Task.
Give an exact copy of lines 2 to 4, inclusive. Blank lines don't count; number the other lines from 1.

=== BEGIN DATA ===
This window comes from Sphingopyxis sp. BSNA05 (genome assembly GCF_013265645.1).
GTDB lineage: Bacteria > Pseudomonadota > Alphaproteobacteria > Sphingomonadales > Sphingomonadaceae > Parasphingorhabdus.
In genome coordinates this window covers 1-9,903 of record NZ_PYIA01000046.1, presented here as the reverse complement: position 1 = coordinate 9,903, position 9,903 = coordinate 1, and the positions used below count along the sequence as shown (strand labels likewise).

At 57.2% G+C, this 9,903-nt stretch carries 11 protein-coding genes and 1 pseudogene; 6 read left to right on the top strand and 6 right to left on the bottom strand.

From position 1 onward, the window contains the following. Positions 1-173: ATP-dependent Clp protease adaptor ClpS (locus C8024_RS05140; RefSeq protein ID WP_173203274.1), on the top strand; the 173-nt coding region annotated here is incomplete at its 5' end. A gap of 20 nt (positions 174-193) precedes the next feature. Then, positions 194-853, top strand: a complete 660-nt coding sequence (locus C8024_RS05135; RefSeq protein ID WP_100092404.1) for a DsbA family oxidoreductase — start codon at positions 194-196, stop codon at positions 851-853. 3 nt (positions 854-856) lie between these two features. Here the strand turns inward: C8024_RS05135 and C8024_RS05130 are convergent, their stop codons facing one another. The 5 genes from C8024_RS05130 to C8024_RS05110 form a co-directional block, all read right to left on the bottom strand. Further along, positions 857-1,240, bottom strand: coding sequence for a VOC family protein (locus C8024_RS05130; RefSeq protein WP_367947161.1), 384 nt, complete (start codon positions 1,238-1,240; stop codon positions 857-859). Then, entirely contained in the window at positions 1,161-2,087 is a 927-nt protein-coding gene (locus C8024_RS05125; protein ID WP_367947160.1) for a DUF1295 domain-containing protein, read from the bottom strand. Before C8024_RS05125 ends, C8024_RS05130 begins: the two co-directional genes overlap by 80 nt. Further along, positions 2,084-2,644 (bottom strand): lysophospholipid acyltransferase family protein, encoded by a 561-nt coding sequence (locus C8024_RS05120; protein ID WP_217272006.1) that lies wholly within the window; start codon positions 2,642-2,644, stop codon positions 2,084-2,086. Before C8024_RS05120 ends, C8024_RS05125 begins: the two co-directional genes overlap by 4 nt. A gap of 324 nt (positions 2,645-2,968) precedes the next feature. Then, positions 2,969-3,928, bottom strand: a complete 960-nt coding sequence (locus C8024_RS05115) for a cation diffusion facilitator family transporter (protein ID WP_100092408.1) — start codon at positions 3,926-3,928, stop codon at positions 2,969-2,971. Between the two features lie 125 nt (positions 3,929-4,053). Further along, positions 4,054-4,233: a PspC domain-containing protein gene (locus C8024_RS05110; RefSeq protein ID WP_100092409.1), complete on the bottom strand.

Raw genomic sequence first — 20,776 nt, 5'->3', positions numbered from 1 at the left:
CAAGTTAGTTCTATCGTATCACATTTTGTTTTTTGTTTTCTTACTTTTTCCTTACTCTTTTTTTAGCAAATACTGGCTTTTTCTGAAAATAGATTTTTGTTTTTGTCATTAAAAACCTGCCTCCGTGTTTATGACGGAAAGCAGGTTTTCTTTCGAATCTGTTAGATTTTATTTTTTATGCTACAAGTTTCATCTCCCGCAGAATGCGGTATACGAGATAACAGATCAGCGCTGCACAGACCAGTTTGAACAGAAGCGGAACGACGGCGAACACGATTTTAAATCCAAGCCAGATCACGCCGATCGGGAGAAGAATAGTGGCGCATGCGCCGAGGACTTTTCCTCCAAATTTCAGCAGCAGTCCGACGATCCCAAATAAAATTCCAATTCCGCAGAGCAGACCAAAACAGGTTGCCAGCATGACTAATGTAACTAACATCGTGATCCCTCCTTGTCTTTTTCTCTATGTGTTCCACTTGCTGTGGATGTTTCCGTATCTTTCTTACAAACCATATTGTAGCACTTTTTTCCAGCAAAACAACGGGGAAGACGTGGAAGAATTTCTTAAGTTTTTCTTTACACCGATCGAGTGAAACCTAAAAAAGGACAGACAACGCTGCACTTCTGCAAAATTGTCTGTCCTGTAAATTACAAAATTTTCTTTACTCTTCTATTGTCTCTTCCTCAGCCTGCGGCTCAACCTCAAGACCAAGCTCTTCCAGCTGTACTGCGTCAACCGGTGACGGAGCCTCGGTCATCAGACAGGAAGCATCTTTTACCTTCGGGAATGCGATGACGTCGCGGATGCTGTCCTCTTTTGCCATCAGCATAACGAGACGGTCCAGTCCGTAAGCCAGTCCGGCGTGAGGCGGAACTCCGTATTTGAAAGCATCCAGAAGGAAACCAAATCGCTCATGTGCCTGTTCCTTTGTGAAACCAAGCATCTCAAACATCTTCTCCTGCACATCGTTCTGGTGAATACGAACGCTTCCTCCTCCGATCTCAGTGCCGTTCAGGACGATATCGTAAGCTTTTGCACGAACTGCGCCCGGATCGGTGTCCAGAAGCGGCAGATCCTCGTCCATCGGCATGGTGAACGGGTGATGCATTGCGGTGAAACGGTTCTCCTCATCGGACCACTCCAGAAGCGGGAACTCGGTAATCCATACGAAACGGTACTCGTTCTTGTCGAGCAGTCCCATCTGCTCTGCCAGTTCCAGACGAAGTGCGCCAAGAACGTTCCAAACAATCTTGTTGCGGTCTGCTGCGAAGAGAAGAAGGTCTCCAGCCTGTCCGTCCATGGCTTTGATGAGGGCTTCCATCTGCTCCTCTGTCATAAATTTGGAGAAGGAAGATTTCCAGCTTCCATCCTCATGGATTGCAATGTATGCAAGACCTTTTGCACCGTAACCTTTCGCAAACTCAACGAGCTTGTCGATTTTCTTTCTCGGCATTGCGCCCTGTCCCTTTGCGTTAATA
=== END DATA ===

GTDB lineage: Bacteria > Pseudomonadota > Alphaproteobacteria > Sphingomonadales > Sphingomonadaceae > Parasphingorhabdus.
In genome coordinates this window covers 1-9,903 of record NZ_PYIA01000046.1, presented here as the reverse complement: position 1 = coordinate 9,903, position 9,903 = coordinate 1, and the positions used below count along the sequence as shown (strand labels likewise).

At 57.2% G+C, this 9,903-nt stretch carries 11 protein-coding genes and 1 pseudogene; 6 read left to right on the top strand and 6 right to left on the bottom strand.